--> --> Fluvial Channel Belt Reservoir Heterogeneity and Connectivity

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Fluvial Channel Belt Reservoir Heterogeneity and Connectivity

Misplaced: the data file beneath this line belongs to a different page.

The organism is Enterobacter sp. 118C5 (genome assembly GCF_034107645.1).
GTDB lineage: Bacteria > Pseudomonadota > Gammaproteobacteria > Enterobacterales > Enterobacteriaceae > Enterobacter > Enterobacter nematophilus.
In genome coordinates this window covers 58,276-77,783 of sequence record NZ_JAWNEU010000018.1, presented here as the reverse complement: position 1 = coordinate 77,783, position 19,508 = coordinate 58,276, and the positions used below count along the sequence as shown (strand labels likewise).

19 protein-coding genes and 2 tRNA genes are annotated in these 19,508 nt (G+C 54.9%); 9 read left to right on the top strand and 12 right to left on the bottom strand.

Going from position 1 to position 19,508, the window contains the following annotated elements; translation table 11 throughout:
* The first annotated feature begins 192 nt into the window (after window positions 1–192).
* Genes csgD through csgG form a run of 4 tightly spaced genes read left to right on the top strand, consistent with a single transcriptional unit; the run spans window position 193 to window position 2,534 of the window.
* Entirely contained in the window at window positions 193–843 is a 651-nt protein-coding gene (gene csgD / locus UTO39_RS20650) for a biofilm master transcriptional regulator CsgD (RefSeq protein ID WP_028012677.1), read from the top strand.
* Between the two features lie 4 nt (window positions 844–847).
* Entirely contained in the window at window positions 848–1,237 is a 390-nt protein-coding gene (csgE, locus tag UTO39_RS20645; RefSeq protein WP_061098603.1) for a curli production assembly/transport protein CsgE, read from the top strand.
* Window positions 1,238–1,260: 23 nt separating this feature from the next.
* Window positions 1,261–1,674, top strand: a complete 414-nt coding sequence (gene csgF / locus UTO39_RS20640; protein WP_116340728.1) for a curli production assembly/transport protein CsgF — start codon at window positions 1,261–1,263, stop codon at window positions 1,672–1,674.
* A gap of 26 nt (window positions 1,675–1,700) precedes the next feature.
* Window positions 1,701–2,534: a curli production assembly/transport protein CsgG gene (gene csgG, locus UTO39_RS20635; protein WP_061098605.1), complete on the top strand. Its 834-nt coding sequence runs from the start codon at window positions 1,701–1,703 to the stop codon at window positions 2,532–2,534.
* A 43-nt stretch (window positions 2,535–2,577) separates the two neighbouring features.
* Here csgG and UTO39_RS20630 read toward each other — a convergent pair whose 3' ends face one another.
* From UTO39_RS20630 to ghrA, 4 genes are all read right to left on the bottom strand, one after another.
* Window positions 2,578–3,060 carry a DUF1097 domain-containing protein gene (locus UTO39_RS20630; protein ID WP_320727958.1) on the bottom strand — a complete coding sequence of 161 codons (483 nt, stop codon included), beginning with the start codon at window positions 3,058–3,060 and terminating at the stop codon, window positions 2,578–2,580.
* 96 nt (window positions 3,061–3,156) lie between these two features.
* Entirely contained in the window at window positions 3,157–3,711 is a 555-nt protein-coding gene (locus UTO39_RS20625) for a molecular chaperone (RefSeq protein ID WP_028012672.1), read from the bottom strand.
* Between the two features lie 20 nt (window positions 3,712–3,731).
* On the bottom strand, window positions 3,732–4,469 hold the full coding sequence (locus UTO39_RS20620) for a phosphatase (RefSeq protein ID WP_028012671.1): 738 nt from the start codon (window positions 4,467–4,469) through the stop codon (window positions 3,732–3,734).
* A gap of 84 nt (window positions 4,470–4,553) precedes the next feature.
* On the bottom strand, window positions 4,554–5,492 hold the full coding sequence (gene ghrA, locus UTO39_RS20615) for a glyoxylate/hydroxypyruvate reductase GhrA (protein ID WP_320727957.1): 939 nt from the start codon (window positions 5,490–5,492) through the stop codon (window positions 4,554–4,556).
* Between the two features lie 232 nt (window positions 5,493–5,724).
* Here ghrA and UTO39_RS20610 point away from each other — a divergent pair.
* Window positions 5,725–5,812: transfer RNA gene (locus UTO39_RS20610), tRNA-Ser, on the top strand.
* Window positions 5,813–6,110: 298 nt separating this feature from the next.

An extensive design simulation set of fluvial channel belt models was constructed to predict variations in subsurface fluid flow patterns. Previous numerical experiments were used to suggest reservoir connectivity is controlled mostly by channel belt proportion relative to percolation threshold, and is little impacted by channel belt geometry. This study focused on defining variations of inter-storey facies patterns and storey stacking arrangements within channel belts, which controlled spatial variations in permeability formed as a single-thread river channel migrated in different patterns over time. Although the “river” in these models stayed the same (constant discharge, hydraulic geometry, mean grain size, and maximum sinuosity developed before storey cutoff), this experiment predicted a wide range of average channel belt heterogeneity for cases with contrasting channel migration, varying storey swing and lateral amalgamation, and channel abandonment style. Thus, in the main, simulations compared impacts of the relative preservation of deposits formed in different parts of a migrating river channel, rather than contrasts in depositional process within the different modelled rivers. A line-drive water flood through these channel belts defined using a streamline subsurface flow simulator had sweep efficiency between 24% and 54% and average flux varied by a factor of 4. Additional experiments demonstrate large increases in recovery and flux when net channel belt aggradation rate is high. Experiments also demonstrate changes in reservoir development behavior where two channel belts are connected. Recovery increased from parallel connected belts when they were offset vertically enough to separate their respective basal lags, because this geometry led to a more stable displacement. Where channel belts cross cut at higher angle, recovery was less sensitive to the amount of vertical offset. These experimental results indicate that flux variations across facies with different permeability can significantly impact reservoir production behavior even for high net to gross deposits in which all channel belts are connected. Improvements in reservoir characterization and models for production forecasts need to be focused on better definition of 3D facies heterogeneity patterns within channel belts rather than just predicting gross channel belt geometry and static reservoir connectivity.